Nation & World

America's marijuana growers world's best

But federal laws keep them out of global markets

Marijuana growing in a LivWell Enlightened Health facility in Denver. (Kaiser Health News)
Marijuana growing in a LivWell Enlightened Health facility in Denver. (Kaiser Health News)

In a large warehouse, LivWell Enlightened Health in Denver feeds its cloned cannabis plants a custom blend of nutrients, sprays them with filtered water and pumps extra carbon dioxide into the air, and releases three types of insects to clear1 unwanted pests without the use of toxic pesticides.

Every part of the growing process is meticulously documented and evaluated to refine the process.

After 20 years of experience, legal marijuana growers in the United States have the reputation of creating the best product in the world, scientifically grown and tightly regulated for quality and safety.

The crop would be in high demand internationally — perhaps the centerpiece of a new U.S. industry — if not for the regulatory conundrum in which growers operate.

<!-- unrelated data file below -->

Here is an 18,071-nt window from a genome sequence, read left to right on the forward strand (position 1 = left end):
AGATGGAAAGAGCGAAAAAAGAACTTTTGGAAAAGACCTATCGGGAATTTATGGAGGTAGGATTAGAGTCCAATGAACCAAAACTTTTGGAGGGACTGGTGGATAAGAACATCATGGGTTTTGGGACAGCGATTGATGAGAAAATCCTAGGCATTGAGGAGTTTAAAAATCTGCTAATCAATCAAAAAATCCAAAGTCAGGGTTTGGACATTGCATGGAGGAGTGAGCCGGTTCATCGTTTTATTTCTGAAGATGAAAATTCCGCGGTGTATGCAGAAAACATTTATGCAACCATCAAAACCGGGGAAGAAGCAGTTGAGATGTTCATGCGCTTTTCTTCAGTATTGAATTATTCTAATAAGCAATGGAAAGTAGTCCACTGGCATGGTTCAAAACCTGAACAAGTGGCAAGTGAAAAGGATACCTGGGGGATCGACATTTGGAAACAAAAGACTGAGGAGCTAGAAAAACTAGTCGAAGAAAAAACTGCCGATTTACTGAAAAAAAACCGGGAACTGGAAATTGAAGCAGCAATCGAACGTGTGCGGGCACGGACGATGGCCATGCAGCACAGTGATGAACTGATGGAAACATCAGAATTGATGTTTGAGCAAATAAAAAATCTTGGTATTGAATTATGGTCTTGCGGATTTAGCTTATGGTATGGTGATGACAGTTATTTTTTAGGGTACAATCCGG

Because marijuana is legal in many states but still illegal federally, marijuana growers are unable to ship their products to other countries or even other American states that have legalized the drug.

So while U.S. cannabis companies have driven product innovation and mastered large-scale grow operations, they restlessly wait for the export curtain to lift.

Instead Canada has emerged as the dominant exporter in the burgeoning global marijuana trade, which ArcView Market Research and BDS Analytics estimated at $14.9 billion in sales for 2019.

Companies are raising capital and building international trade ties despite Canada’s unlikely climate to be an agricultural pot haven.

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“Canada has a huge advantage because they can fill a gap,” said Rezwan Khan, vice president of global corporate development for cannabis seed supplier DNA Genetics, based in in Amsterdam.

The genetics and sophistication underlying the U.S. cannabis industry lead to better-quality and higher-potency flowers for those who smoke marijuana and innovations in oils, tinctures and edibles.

“The world wants that technology,” said Michael Sassano, CEO of Solaris Farms, the largest cannabis hybrid greenhouse in Nevada. “The Netherlands had a big jump — they could have done anything.

“But the U.S. is the one that turned the industry into what it is today, with all the products we make, not Canada.”

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